February 9, 2019 – Mountain and foothill snow is expected through the weekend. A chance of thunderstorms north valley today. Heavy snow possible late Saturday through late Sunday. Gusty winds on Saturday night and Sunday. Wet, cool and unsettled pattern continues next week.


Latest satellite imagery indicates a cold upper low diving southward along the West Coast, with the trough axis anticipated to move across the region on Sunday. Radar shows precipitation coverage and intensity increasing this afternoon across the area, with snow levels around 2,000 to 3,000 feet. Cloudy skies have been a limiting factor in terms of thunderstorm development this afternoon, but a few lightning strikes have been detected in Shasta County as a convergence zone has developed.

Tightening surface gradients (MFR-SAC gradient remains around 11-12 mbs) have resulted in southerly surface wind gusts from 25 to 45 mph in the Central Valley this afternoon. Models suggest the winds will continue through early this evening. Thus, a Wind Advisory remains in effect until 11 pm this evening for the northern and central Sacramento Valley.

Latest high resolution models indicate a strong frontal boundary continuing to drop southward this afternoon, with the heaviest precipitation expected into the evening hours. Debris flow potential remains low as QPF amounts in the Valley are not expected to be particularly high; up to 0.50 inches of rain can be expected in the valley through late Sunday evening.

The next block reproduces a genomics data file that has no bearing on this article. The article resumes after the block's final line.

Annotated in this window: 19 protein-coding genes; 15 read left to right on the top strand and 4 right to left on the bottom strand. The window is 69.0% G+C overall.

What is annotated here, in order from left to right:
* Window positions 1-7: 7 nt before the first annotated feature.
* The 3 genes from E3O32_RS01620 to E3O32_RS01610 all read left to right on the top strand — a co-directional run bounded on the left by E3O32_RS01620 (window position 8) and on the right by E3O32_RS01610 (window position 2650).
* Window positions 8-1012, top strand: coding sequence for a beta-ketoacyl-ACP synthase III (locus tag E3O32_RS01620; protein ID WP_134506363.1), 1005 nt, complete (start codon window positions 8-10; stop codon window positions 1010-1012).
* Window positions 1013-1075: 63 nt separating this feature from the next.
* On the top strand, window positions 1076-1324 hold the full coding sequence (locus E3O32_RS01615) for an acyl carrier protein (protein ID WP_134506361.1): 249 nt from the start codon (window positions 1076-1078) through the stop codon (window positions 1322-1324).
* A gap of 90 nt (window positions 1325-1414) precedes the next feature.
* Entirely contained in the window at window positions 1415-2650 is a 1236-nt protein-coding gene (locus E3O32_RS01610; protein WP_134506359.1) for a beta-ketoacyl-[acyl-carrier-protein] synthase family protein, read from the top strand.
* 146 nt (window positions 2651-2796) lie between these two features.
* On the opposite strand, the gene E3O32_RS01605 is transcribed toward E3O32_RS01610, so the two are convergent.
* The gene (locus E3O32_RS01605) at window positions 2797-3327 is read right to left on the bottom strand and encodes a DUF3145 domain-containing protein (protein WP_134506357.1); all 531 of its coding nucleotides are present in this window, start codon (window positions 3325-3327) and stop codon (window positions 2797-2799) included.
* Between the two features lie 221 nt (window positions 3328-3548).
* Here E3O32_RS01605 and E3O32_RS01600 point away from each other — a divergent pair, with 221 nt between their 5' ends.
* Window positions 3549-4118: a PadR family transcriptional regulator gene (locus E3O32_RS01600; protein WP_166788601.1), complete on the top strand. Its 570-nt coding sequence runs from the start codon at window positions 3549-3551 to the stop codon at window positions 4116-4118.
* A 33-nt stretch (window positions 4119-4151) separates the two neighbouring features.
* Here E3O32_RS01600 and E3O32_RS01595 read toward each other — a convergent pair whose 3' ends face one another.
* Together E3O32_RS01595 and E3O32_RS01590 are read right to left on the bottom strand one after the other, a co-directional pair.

Heavy snowfall will continue this afternoon into the evening hours, which combined with gusty winds will continue to bring periods of whiteout conditions. Additional snow accumulations through Sunday night could reach 2 to 4 feet.

Models indicate the frontal boundary should be shifting south of the forecast area by Sunday morning. Cold air filtering in behind the frontal boundary will lower snow levels down to the valley floor over the northern Sacramento valley. Thus, a rain/snow mix could be possible, but QPF amounts should remain low so any snowfall in the Redding area should be fairly minimal. Showers will become lighter throughout Sunday afternoon in the valley, but activity will continue over the mountains.

Flat ridging over the west coast next Monday will limit precipitation to the northern forecast area, and any light overrunning type rain or snow will remain mainly north of the interstate 80 corridor. Forecast models indicate a cold system dropping out of the north, that will approach the area on Tuesday and bring widespread precipitation across the region. Expecting precipitation to gradually spread across interior NorCal by Tuesday afternoon into the evening hours, with the potential for significant mountain snow.

Extended Discussion (Wednesday through Saturday)

The active, wet pattern will continue into next weekend, albeit with some intermittent breaks in between Pacific systems. A persistent blocking pattern across the central Pacific continues to favor trough passages into the western U.S. Beginning Wednesday, another positively-tilted trough will sweep through the region affording a round of precipitation until Thursday morning. Snow levels may not be quite as low as some of the recent storms, but the current forecast suggests 3,000 to 3,500 feet while dropping to 2,500 feet as the system exits. Some timing issues exist amongst the more reliable forecast models.

Recent runs of the GFS continue to be a step ahead of the ECMWF, although the latter has shown a lot of inconsistencies the past few model cycles. Ultimately conditions should clear out by Thursday morning with a brief lull in the action ahead of yet another Pacific system looming offshore.

The next Gulf of Alaska system arriving Friday will bring further chances for precipitation and additional snow to the Sierra, possibly into the upper foothills. This threat should continue into the early part of the weekend. While details will likely change in the upcoming days, there is reasonable confidence in this wet pattern given the favorable upstream blocking pattern.